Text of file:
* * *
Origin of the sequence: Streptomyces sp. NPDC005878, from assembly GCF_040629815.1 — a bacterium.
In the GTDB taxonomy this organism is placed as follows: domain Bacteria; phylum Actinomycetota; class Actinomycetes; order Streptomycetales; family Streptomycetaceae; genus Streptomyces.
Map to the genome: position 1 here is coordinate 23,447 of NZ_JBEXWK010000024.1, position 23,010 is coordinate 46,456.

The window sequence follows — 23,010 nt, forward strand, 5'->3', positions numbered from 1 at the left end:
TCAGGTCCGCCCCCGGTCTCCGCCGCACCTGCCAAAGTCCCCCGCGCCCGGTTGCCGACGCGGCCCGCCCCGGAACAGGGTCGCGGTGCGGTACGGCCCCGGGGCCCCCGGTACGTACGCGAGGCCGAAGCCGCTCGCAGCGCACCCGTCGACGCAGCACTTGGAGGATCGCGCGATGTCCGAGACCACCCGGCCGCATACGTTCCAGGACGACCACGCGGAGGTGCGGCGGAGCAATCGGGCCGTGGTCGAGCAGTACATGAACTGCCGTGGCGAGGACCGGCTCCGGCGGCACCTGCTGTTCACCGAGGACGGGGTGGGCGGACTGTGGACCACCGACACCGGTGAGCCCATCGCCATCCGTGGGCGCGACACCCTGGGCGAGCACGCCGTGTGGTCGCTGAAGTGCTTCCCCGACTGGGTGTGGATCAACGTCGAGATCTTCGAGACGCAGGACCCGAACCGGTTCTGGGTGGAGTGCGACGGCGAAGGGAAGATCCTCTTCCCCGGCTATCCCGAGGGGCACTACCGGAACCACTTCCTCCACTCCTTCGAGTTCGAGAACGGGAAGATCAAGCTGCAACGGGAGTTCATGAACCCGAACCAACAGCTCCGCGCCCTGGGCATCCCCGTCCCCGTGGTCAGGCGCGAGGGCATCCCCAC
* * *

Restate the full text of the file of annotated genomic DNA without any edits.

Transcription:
Origin of the sequence: Streptomyces sp. NPDC005878, from assembly GCF_040629815.1 — a bacterium.
In the GTDB taxonomy this organism is placed as follows: domain Bacteria; phylum Actinomycetota; class Actinomycetes; order Streptomycetales; family Streptomycetaceae; genus Streptomyces.
Map to the genome: position 1 here is coordinate 23,447 of NZ_JBEXWK010000024.1, position 23,010 is coordinate 46,456.

The window sequence follows — 23,010 nt, forward strand, 5'->3', positions numbered from 1 at the left end:
TCAGGTCCGCCCCCGGTCTCCGCCGCACCTGCCAAAGTCCCCCGCGCCCGGTTGCCGACGCGGCCCGCCCCGGAACAGGGTCGCGGTGCGGTACGGCCCCGGGGCCCCCGGTACGTACGCGAGGCCGAAGCCGCTCGCAGCGCACCCGTCGACGCAGCACTTGGAGGATCGCGCGATGTCCGAGACCACCCGGCCGCATACGTTCCAGGACGACCACGCGGAGGTGCGGCGGAGCAATCGGGCCGTGGTCGAGCAGTACATGAACTGCCGTGGCGAGGACCGGCTCCGGCGGCACCTGCTGTTCACCGAGGACGGGGTGGGCGGACTGTGGACCACCGACACCGGTGAGCCCATCGCCATCCGTGGGCGCGACACCCTGGGCGAGCACGCCGTGTGGTCGCTGAAGTGCTTCCCCGACTGGGTGTGGATCAACGTCGAGATCTTCGAGACGCAGGACCCGAACCGGTTCTGGGTGGAGTGCGACGGCGAAGGGAAGATCCTCTTCCCCGGCTATCCCGAGGGGCACTACCGGAACCACTTCCTCCACTCCTTCGAGTTCGAGAACGGGAAGATCAAGCTGCAACGGGAGTTCATGAACCCGAACCAACAGCTCCGCGCCCTGGGCATCCCCGTCCCCGTGGTCAGGCGCGAGGGCATCCCCAC